Trudeau’s billions won’t fix our health care system says reader

To the Editor:

$196.1 billion over ten years, including $46.2 billion in new funding is a lot of money but it’s not enough to revamp our health care system to meet the growing challenges of an aging population, recurrent pandemics, poverty and homelessness.

The last time the Liberals threw ‘transformative’ money at the system was in 2004 when Martin reached an ‘Accord’ with the provinces for $18 billion over six years with annual bump-ups of 6%.

Guess what the major issues were that the 2004 Accord was supposed to solve: lengthening wait times for surgeries and procedures; commitments from the provinces for a national home care program with agreement on what services it would provide; and comparable standards of care.

Sounds familiar, eh? The Conservatives under Harper didn’t help matters by reducing the bump-up to 3% a year and not following through with the goals of the Accord.

Trudeau’s deal will increase the annual bump-up to 5% and will negotiate terms of the deal with individual provinces, mostly for the sort of things the 2004 Accord was supposed to deliver. We’re still a long way from adequate funding for the single-payer universal health care system envisaged by Tommy Douglas.

And it doesn’t help that Ontario has underspent on services by some $7.5 billion, according to the Financial Accountability Office. Ontario will likely post a surplus next year, but it will be at the expense of health (where Doug Ford has underspent by $5 billion) and education (underspent by over a billion).

Let us not forget that the crisis in health care is not in infrastructure (there are enough operating rooms). It’s in staffing. Chronic underfunding and the pandemic have prompted over-stressed doctors and nurses to leave Ontario or abandon their professions entirely.

Private surgeries bleed staff from public hospitals. And many nurses and PSWs have signed up with private hiring agencies who charge hospitals and long-term care homes two or three times what in-house staff would cost.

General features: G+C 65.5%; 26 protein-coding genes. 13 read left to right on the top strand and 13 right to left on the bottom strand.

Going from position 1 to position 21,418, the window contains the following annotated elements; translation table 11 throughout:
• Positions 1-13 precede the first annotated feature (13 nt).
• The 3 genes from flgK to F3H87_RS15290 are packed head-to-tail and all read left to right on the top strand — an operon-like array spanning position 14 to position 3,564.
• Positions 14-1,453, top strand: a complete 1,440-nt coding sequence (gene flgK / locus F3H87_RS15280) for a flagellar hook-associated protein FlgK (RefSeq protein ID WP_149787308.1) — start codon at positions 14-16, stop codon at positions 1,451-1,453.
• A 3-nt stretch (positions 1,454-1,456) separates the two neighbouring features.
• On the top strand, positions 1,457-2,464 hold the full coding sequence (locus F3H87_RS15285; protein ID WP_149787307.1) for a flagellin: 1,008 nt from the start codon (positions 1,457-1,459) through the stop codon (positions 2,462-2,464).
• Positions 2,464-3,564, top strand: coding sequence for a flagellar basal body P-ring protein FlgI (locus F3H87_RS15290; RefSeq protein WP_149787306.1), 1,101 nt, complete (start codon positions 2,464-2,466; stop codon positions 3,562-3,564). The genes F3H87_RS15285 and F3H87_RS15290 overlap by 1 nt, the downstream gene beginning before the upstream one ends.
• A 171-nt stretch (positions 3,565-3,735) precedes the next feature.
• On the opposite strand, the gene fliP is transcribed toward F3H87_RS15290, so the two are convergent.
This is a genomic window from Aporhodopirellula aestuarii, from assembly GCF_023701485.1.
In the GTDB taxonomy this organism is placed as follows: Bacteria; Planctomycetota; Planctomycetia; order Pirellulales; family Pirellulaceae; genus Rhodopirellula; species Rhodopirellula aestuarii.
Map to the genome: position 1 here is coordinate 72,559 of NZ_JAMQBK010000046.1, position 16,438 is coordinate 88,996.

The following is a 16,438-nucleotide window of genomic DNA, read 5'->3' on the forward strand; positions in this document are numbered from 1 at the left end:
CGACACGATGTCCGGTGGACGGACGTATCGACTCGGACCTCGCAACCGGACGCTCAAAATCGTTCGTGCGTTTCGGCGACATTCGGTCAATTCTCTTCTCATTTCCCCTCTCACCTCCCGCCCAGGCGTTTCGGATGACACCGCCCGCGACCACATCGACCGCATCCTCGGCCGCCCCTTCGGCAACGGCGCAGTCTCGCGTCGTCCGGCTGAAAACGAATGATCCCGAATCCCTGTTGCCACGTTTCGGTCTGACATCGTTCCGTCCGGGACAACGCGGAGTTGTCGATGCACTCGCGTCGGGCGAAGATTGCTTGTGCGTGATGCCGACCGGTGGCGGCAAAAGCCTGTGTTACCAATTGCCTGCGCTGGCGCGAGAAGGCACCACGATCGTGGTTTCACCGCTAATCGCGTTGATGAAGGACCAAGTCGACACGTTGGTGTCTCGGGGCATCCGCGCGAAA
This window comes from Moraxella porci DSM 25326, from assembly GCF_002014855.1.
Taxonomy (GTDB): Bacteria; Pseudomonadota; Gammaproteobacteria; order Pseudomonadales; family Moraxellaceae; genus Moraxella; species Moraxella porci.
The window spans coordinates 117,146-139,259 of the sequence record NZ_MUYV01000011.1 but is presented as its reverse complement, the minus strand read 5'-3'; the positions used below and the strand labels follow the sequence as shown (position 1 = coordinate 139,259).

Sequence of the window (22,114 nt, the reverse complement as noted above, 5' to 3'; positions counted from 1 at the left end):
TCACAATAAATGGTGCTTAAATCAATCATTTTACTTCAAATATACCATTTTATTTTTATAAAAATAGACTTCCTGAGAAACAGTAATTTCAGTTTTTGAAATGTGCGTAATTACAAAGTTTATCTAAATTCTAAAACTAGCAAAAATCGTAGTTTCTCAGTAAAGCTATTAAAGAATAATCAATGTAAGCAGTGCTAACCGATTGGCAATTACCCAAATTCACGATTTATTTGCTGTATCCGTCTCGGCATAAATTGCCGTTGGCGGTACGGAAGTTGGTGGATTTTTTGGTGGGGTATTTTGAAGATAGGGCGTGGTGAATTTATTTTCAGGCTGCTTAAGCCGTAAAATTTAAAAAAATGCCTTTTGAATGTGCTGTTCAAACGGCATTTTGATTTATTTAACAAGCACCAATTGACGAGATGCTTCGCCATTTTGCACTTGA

There are things that can be done to meet the challenges of today, and save money …

  • Repeal Bill 124 that hold nurses (and other public employees) to a 1% increase a year. Ontario courts have found it illegal, but Ford is appealing that decision. Repealing it and paying health care heroes what they are worth will save money compared to what temp agencies are charging.
  • Fast-track professionals with foreign training to work in Ontario.
  • Ramp-up home care services, especially for the elderly. That will relieve pressure on hospitals and provide care where 90% people have said they want it – in their homes.
  • Fund more Community Health Service clinics which have proven to be cost-effective, and are able to provide a suite of diagnostic and treatment services. Everyone should have access to primary care.
  • Educate and hire more nurse practitioners and deploy them in rural CHCs.
  • Designate some hospital operating rooms for surgeries that don’t require the staff and equipment that more complicated procedures do. This has been done in the London Health Sciences Centre and it cuts wait times for orthopedic surgeries (for example) in half while maintaining public funding.
  • Negotiate lower drug prices through a nation-wide pharmacare plan.
  • To help us afford the health care Canadians deserve, increase the low rate at which corporations are taxed. The corporate tax rate is now about 26%, but some have become expert at lowering that even further. The corporate tax rate used to be two and three times that before trickle down economics took hold of conservative governments in the late 1980s.

All of this takes more political will than money. It’s a whole lot easier hand over the whole mess to the private sector take over as Ontario is doing. Trouble is, the research shows, the private sector doesn’t save us money and it delivers second rate care.

The other problem is that the provinces have, for decades, spent less on health care than the feds have given them. They’ve moved the money into other areas – building expressways, perhaps, or cutting corporate taxes, or bringing down their deficits. Successive Liberal and Conservative federal governments have not held the provinces to account.


Note:  David McLaren is an award-winning writer. He has worked in government and the private sector, with NGOs and First Nations in Ontario. He is currently writing from Neyaashiinigamiing on the shore of Geogian Bay in the Bruce Peninsula.

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